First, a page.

UK Internet Users To Foot £500 million Bill In War Against Piracy

Following the announcement by the British Government of plans to tackle illegal music, software and file sharing over the internet via the Digital Economy Bill, several major UK Internet Service Providers (ISP) have warned that in order to implement the proposed plans in the Bill, broadband users might have to pay an extra £25 on top of the subscription fee.

The extra £25 per year could end up costing the economy a massive half a billion pounds per annum, dwarfing the broadband tax proposed by the current government to invest in extending and improving broadband coverage.

According to the Digital Economy Bill, ISPs will be required to send a series of letter warnings to the users ‘suspected’ of illegally downloading copyrighted material like music, documents and videos.

If the warning letters have no affect on the offending users, the ISP’s can slow down or restrict their internet access.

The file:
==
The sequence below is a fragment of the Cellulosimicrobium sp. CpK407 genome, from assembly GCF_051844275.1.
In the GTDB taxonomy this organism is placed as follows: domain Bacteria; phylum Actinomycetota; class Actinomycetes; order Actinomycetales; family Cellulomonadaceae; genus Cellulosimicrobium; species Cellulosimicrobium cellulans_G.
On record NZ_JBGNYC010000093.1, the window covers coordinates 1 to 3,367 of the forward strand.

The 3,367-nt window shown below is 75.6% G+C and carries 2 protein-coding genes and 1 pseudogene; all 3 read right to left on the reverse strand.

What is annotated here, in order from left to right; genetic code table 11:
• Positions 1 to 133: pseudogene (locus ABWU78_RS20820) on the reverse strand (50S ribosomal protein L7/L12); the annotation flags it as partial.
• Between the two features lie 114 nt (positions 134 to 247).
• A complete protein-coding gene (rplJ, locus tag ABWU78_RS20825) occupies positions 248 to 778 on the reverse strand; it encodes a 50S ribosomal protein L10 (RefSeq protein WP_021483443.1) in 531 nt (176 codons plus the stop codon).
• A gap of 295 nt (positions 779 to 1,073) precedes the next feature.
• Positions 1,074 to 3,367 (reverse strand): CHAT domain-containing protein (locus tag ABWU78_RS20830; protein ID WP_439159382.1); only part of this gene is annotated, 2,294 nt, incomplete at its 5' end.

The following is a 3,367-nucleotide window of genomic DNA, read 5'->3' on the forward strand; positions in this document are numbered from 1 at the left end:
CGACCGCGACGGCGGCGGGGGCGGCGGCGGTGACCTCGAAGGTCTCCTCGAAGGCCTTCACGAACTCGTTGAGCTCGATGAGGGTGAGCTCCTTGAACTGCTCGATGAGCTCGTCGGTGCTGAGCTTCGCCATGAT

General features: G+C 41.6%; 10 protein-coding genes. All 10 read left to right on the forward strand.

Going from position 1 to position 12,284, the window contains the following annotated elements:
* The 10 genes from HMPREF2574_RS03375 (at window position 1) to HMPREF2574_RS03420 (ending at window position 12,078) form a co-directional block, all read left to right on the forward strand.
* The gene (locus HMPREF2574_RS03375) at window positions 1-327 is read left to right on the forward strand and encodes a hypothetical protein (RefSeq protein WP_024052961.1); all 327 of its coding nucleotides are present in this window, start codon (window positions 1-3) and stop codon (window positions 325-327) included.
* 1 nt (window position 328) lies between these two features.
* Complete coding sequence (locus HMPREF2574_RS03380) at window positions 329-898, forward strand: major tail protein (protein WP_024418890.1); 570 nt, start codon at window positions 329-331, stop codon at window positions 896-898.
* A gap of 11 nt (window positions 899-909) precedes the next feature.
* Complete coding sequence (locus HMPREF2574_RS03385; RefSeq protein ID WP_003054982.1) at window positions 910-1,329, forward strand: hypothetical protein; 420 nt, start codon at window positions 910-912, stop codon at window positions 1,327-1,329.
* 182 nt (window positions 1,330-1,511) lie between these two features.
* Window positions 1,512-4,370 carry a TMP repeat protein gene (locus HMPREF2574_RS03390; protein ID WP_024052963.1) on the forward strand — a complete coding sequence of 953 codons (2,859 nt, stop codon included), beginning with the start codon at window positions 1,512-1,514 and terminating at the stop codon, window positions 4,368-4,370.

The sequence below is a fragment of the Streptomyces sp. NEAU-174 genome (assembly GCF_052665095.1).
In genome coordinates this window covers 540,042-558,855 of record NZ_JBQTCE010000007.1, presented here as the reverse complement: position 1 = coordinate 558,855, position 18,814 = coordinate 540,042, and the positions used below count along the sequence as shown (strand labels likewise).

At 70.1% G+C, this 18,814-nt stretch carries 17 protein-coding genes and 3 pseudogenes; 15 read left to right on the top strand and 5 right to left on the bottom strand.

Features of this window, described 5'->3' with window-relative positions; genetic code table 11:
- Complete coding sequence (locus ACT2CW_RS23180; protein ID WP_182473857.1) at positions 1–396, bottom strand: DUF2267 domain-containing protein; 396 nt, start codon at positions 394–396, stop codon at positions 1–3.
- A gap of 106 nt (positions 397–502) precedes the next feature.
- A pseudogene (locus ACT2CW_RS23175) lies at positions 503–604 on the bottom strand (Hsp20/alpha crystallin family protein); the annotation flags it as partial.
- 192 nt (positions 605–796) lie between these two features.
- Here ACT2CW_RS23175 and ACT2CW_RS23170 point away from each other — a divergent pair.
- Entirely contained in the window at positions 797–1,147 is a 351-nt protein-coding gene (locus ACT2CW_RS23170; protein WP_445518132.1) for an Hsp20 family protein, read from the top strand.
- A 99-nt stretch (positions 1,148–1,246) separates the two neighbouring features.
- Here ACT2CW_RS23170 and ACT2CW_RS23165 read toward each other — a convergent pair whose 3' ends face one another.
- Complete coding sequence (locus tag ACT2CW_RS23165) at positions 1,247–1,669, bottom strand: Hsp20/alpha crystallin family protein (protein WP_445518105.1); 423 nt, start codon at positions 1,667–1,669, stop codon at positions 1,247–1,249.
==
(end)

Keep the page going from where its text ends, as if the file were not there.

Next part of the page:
The bill will also allow ISPs to provide personal details of offending users to Rights owners of the copyrighted material for a possible legal action which will involve provision for huge financial penalties for offenders.

As a last resort, the ISPs will be given the authority to discontinue the internet services to the offending users.

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However, if the plans in the Bill are approved by the parliament, experts estimate that over 40,000 British households are at a risk of getting barred from using the internet and that the letter warnings alone have the potential to increase individual subscription fee by £1.40.

Related Links

Broadband consumers to foot £500m bill to tackle online piracy

(Times Online)

Piracy bill to cost broadband users extra £25/year

(Tech Radar)

UK broadband consumers face a £500m anti-piracy bill

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Consumers to pay £25 a year for piracy plans

(Broadband Choices)